-commodity; otherwise, it will be in the matched posting amount's
+ Argument for `--add-posting' option is a usual posting of
+transaction with an exception for amount specification. More precisely,
+you can use `'*'' (star symbol) before the amount to indicate that that
+this is a factor for an amount of original matched posting. If the
+amount includes a commodity name, the new posting amount will be in the
+new commodity; otherwise, it will be in the matched posting amount's
commodity.
* Menu:
@@ -3559,13 +3742,15 @@ File: hledger.info, Node: Re-write rules in a file, Next: Diff output format,
-------------------------------
During the run this tool will execute so called "Automated Transactions"
-found in any journal it process. I.e instead of specifying this
+found in any journal it process. I.e instead of specifying this
operations in command line you can put them in a journal file.
+
$ rewrite-rules.journal
Make contents look like this:
+
= ^income
(liabilities:tax) *.33
@@ -3573,21 +3758,23 @@ $ rewrite-rules.journal
budget:gifts *-1
assets:budget *1
- Note that ''='' (equality symbol) that is used instead of date in
-transactions you usually write. It indicates the query by which you
-want to match the posting to add new ones.
+ Note that `'='' (equality symbol) that is used instead of date in
+transactions you usually write. It indicates the query by which you want
+to match the posting to add new ones.
+
$ hledger rewrite -- -f input.journal -f rewrite-rules.journal > rewritten-tidy-output.journal
This is something similar to the commands pipeline:
+
$ hledger rewrite -- -f input.journal '^income' --add-posting '(liabilities:tax) *.33' \
| hledger rewrite -- -f - expenses:gifts --add-posting 'budget:gifts *-1' \
--add-posting 'assets:budget *1' \
> rewritten-tidy-output.journal
It is important to understand that relative order of such entries in
-journal is important. You can re-use result of previously added
+journal is important. You can re-use result of previously added
postings.

@@ -3599,10 +3786,12 @@ File: hledger.info, Node: Diff output format, Next: rewrite vs print --auto,
To use this tool for batch modification of your journal files you may
find useful output in form of unified diff.
+
$ hledger rewrite -- --diff -f examples/sample.journal '^income' --add-posting '(liabilities:tax) *.33'
Output might look like:
+
--- /tmp/examples/sample.journal
+++ /tmp/examples/sample.journal
@@ -18,3 +18,4 @@
@@ -3618,14 +3807,14 @@ $ hledger rewrite -- --diff -f examples/sample.journal '^income' --add-posting '
income:gifts
+ (liabilities:tax) 0
- If you'll pass this through 'patch' tool you'll get transactions
-containing the posting that matches your query be updated. Note that
+ If you'll pass this through `patch' tool you'll get transactions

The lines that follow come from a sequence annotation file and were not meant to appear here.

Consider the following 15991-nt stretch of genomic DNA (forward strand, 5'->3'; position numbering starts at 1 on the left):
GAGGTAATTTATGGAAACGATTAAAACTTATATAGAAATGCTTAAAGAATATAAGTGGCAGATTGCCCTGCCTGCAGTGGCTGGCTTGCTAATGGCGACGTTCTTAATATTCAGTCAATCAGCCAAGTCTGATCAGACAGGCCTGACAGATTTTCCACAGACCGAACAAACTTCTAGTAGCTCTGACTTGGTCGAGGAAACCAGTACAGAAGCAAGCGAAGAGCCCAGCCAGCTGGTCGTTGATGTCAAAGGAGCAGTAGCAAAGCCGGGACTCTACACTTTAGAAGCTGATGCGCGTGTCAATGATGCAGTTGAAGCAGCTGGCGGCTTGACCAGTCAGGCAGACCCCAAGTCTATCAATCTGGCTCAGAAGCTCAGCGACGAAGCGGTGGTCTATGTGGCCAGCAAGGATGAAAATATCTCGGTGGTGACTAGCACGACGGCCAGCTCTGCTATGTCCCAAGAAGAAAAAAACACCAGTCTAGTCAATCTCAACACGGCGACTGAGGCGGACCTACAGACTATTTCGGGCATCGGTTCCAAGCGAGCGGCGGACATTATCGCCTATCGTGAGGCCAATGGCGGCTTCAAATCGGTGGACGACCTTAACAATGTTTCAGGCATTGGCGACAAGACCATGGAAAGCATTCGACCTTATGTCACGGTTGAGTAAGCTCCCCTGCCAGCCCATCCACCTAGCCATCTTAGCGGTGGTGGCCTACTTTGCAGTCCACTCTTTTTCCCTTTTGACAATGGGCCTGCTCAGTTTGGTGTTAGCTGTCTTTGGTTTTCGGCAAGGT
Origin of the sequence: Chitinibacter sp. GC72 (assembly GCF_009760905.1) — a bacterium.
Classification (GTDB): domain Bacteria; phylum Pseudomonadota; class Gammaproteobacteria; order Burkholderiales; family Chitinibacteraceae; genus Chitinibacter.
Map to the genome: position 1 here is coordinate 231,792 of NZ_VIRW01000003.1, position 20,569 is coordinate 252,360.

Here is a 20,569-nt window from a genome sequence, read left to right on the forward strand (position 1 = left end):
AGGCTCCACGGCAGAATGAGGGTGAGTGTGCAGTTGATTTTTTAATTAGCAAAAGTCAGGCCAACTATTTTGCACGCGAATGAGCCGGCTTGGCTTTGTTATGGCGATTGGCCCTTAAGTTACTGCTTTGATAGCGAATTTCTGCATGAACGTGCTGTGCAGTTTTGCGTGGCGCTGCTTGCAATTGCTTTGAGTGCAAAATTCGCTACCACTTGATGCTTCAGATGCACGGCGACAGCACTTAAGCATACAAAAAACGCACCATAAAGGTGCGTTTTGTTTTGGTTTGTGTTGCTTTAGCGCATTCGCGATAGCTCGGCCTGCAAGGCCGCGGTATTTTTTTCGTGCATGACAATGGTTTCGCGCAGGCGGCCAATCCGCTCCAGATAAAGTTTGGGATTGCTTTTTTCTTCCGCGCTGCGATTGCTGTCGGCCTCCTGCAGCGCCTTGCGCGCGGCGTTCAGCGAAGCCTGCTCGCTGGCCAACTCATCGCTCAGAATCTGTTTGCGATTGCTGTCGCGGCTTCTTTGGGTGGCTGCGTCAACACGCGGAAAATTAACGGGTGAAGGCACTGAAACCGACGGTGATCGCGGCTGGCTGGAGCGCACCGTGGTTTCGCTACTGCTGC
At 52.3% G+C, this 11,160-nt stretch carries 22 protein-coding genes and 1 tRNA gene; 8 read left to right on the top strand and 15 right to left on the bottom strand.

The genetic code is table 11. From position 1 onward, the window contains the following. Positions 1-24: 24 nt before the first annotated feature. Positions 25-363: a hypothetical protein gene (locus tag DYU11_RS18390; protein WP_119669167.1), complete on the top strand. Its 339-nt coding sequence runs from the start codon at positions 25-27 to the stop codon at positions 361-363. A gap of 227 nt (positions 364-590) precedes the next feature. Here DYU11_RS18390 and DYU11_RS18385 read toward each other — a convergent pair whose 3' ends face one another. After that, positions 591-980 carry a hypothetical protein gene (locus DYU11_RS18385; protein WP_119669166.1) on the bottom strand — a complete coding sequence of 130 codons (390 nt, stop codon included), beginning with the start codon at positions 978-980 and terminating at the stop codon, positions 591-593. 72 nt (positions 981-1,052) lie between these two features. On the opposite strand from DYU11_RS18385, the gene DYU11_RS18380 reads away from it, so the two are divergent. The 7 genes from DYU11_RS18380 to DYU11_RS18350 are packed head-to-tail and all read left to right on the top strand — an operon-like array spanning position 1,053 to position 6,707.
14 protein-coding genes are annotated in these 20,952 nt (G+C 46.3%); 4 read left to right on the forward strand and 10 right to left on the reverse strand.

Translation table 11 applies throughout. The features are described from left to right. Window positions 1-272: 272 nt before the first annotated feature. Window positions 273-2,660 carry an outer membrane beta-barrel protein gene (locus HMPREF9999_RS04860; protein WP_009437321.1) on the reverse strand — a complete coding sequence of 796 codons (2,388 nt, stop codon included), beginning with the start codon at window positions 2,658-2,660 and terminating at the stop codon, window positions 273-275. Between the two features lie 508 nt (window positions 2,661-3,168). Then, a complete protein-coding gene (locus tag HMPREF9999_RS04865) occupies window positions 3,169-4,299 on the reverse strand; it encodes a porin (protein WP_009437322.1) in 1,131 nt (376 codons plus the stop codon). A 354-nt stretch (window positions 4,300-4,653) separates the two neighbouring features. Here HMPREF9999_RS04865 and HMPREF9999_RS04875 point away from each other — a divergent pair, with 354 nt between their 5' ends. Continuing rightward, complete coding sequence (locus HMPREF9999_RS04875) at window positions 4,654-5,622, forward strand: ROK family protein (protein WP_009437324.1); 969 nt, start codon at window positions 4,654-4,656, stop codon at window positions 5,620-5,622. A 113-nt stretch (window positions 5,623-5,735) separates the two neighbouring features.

+containing the posting that matches your query be updated. Note that
multiple files might be update according to list of input files
-specified via '--file' options and 'include' directives inside of these
+specified via `--file' options and `include' directives inside of these
files.
- Be careful. Whole transaction being re-formatted in a style of
-output from 'hledger print'.
+ Be careful. Whole transaction being re-formatted in a style of output
+from `hledger print'.
See also:
@@ -3641,16 +3830,16 @@ This command predates print -auto, and currently does much the same
thing, but with these differences:
* with multiple files, rewrite lets rules in any file affect all
- other files. print -auto uses standard directive scoping; rules
+ other files. print -auto uses standard directive scoping; rules
affect only child files.
* rewrite's query limits which transactions can be rewritten; all are
- printed. print -auto's query limits which transactions are
- printed.
+ printed. print -auto's query limits which transactions are printed.
* rewrite applies rules specified on command line or in the journal.
print -auto applies rules specified in the journal.
+

File: hledger.info, Node: roi, Next: stats, Prev: rewrite, Up: COMMANDS
@@ -3671,19 +3860,20 @@ originating from unrealized profit and loss account(s) are assumed to be
your investments or withdrawals.
At a minimum, you need to supply a query (which could be just an
-account name) to select your investments with '--inv', and another query
-to identify your profit and loss transactions with '--pnl'.
+account name) to select your investments with `--inv', and another
+query to identify your profit and loss transactions with `--pnl'.
This command will compute and display the internalized rate of return
(IRR) and time-weighted rate of return (TWR) for your investments for
-the time period requested. Both rates of return are annualized before
+the time period requested. Both rates of return are annualized before
display, regardless of the length of reporting interval.
Note, in some cases this report can fail, for these reasons:
* Error (NotBracketed): No solution for Internal Rate of Return
- (IRR). Possible causes: IRR is huge (>1000000%), balance of
+ (IRR). Possible causes: IRR is huge (>1000000%), balance of
investment becomes negative at some point in time.
+
* Error (SearchFailed): Failed to find solution for Internal Rate of